• Because the efficiency of recovery for DCDs is critical and the experience of OPOs and transplant centers varies widely, it may be prudent to send a team for DCDs unless the local recovery has demonstrated expertise in DCD liver recovery.

Helpful Resources

OPTN – New Kidney Pancreas Allocation Policy Announcement

Questions & Comments

Please send all questions and/or feedback to [email protected].

Worth Sharing
Transplant Insights Fall 2021 NAS Part I

A Special Thanks to This Series’ Contributors

Profile SethWaits 2016
Seth Waits
Assistant Professor
University of Michigan Health
Mita Shah
Medical Director, Transplant Nephrology Fellowship Program
UC San Diego Health
Deanna Fenton
About the Editor |
Deanna Fenton

Deanna is a knowledgeable and versatile professional with diverse experiences in healthcare, client relations, marketing, project management and demonstrated skills in leadership and advocacy. Prior to joining The Alliance, she worked in Hospital Development at her local OPO in the state of New Jersey where she served as the clinical liaison to a number of Level 1 Trauma & Neuroscience centers as well as community hospitals. Her personal connection as a donor family and friend fuels her passion to support her colleagues across the donation-transplantation continuum through the development of valuable educational resources that ultimately boost performance and improve outcome measures. Deanna holds a Bachelor of Arts in Psychology and a minor degree in Public Health from Montclair State University. In her spare time, Deanna enjoys visiting vineyards, spending time with her family, and traveling in hopes of visiting all seven wonders of the world.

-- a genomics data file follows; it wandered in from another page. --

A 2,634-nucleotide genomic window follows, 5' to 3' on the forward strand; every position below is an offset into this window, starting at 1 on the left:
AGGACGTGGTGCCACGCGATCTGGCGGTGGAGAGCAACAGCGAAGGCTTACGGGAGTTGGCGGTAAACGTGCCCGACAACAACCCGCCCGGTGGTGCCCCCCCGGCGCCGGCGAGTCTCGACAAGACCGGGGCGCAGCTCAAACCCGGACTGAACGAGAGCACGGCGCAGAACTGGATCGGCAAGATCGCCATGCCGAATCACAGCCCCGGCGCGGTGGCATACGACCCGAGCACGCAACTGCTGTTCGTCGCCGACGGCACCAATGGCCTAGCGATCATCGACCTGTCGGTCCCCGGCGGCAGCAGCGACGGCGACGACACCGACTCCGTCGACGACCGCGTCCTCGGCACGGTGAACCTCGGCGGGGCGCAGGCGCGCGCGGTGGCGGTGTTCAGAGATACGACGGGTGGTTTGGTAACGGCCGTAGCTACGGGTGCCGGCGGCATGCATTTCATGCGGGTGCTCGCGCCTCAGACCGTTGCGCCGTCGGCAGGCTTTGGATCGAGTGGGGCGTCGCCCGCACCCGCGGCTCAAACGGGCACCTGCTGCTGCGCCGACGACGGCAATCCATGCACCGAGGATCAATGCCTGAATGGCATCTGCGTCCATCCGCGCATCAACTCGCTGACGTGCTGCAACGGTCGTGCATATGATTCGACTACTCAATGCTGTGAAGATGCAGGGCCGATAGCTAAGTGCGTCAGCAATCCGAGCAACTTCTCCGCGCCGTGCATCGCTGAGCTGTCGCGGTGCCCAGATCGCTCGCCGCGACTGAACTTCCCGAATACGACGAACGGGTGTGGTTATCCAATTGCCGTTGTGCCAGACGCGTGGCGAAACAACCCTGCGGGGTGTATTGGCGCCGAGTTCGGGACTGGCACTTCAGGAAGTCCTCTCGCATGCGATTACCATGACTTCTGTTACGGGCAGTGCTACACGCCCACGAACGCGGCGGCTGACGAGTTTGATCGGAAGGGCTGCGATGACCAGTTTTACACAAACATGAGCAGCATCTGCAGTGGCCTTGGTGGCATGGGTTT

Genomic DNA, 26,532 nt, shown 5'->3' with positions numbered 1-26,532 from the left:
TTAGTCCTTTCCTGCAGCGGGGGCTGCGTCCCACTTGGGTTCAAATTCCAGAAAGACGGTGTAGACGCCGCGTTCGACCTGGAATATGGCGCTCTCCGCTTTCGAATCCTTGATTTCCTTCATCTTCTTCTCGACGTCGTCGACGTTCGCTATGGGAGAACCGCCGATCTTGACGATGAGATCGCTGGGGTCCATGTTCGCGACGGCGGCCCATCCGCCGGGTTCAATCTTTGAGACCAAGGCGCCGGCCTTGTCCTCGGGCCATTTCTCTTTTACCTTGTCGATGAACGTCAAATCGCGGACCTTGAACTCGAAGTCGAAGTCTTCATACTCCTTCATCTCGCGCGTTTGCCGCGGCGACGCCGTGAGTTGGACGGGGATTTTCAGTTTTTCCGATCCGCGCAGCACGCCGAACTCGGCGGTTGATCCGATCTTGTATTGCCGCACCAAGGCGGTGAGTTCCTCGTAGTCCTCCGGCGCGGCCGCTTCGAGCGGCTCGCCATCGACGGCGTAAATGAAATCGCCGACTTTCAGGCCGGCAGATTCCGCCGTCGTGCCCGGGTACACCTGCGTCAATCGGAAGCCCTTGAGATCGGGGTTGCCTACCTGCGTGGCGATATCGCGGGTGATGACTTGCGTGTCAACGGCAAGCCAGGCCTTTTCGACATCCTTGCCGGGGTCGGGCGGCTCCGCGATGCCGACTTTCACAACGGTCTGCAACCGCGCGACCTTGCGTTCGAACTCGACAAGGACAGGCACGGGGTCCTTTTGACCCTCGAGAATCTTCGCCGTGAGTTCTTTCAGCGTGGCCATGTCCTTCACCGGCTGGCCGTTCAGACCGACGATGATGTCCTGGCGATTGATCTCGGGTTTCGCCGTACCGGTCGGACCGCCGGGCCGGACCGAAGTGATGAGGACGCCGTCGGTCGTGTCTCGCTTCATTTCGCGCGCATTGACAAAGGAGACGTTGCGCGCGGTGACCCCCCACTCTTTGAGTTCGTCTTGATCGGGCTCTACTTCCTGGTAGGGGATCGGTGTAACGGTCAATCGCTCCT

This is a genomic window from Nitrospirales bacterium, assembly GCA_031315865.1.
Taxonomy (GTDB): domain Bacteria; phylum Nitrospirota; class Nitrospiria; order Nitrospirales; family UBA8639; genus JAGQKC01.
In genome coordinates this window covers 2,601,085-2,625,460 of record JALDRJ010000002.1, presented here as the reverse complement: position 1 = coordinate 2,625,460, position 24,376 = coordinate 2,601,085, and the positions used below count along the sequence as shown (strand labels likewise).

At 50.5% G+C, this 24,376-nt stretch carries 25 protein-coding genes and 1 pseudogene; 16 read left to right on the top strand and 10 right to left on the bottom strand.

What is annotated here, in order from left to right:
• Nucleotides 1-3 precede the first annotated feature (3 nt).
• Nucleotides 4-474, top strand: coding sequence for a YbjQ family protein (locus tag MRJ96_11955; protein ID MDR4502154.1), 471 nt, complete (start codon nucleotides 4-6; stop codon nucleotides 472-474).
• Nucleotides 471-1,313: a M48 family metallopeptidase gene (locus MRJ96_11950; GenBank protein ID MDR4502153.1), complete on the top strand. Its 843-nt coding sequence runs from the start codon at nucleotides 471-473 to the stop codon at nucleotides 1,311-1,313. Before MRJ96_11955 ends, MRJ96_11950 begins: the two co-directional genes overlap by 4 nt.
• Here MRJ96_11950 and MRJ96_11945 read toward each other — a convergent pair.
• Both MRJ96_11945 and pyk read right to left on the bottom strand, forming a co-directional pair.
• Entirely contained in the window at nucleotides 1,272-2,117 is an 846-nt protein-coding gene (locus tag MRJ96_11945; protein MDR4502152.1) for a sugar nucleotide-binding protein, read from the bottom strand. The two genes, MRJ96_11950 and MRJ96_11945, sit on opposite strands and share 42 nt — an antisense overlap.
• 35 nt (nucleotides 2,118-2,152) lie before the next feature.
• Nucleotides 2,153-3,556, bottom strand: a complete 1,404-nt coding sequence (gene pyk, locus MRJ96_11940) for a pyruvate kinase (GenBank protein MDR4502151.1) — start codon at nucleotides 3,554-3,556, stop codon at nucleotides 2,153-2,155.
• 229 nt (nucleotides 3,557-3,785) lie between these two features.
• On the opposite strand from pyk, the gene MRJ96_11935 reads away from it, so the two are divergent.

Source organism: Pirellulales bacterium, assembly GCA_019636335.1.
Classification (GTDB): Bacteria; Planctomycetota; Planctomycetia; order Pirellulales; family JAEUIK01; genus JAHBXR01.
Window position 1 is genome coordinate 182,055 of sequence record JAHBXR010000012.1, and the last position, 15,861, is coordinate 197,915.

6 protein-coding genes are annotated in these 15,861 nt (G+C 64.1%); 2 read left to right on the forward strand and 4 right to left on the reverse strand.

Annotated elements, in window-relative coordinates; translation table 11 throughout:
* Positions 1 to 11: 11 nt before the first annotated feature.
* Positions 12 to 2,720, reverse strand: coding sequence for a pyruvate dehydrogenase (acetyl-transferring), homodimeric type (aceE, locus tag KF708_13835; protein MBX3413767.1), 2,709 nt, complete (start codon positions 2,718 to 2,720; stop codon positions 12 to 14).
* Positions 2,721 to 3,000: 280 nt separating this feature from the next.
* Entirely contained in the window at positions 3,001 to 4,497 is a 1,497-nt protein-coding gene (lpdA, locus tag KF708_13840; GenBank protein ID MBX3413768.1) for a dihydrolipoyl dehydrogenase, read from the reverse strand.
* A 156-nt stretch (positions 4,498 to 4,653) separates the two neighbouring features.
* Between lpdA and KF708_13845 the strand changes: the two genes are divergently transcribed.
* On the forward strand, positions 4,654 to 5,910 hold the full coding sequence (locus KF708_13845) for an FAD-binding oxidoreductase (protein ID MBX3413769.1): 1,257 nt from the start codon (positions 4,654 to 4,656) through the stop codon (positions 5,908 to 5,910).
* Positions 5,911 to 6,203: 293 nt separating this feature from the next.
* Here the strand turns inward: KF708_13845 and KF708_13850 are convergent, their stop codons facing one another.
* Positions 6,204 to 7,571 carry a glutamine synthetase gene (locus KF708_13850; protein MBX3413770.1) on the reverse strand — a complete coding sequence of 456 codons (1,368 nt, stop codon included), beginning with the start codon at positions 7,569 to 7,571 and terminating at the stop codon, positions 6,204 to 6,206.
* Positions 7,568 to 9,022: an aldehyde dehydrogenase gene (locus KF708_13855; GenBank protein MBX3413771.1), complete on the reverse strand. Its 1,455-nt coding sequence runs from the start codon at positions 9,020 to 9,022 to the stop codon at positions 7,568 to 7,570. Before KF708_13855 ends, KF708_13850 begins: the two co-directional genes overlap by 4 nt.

Hedi Aguiar
About the Editor |
Hedi Aguiar

Hedi has been a critical care nurse for over 26 years, gathering experience in three different countries. She has a Bachelor of Arts Honors degree in intensive care nursing and a Masters of Science in Nursing as a Clinical Nurse Specialist. After working as an ICU Educator, she transitioned into the organ, eye, and tissue donation field. She worked for two different Organ Procurement Organizations (OPO), OneLegacy and Donor Network West, where in her last position she was the Donation Process Improvement Manager.

During her time in the OPO field, Hedi served as faculty for the North American Transplant Coordinator Organization (NATCO) and chaired the national Association of Organ Procurement Organization’s (AOPO) Hospital Development Council. After working for the OPO, she took a leadership role with the national organization the Organ Donation and Transplantation Alliance where she became the Senior Director of Programs, leading various national initiatives, councils and workgroups.

After many years of providing consultations, trainings and speaking engagements, she founded her own business in 2018, called Fundamental Roots. Fundamental Roots offers various customized soft skills trainings, including topics surrounding managing one’s sphere of control, general communication and collaboration skills, and physician communication and partnership. Leveraging her life-experiences in growing up internationally and having lived on four continents and in 7 different countries, Hedi also provides trainings on cross-cultural communication.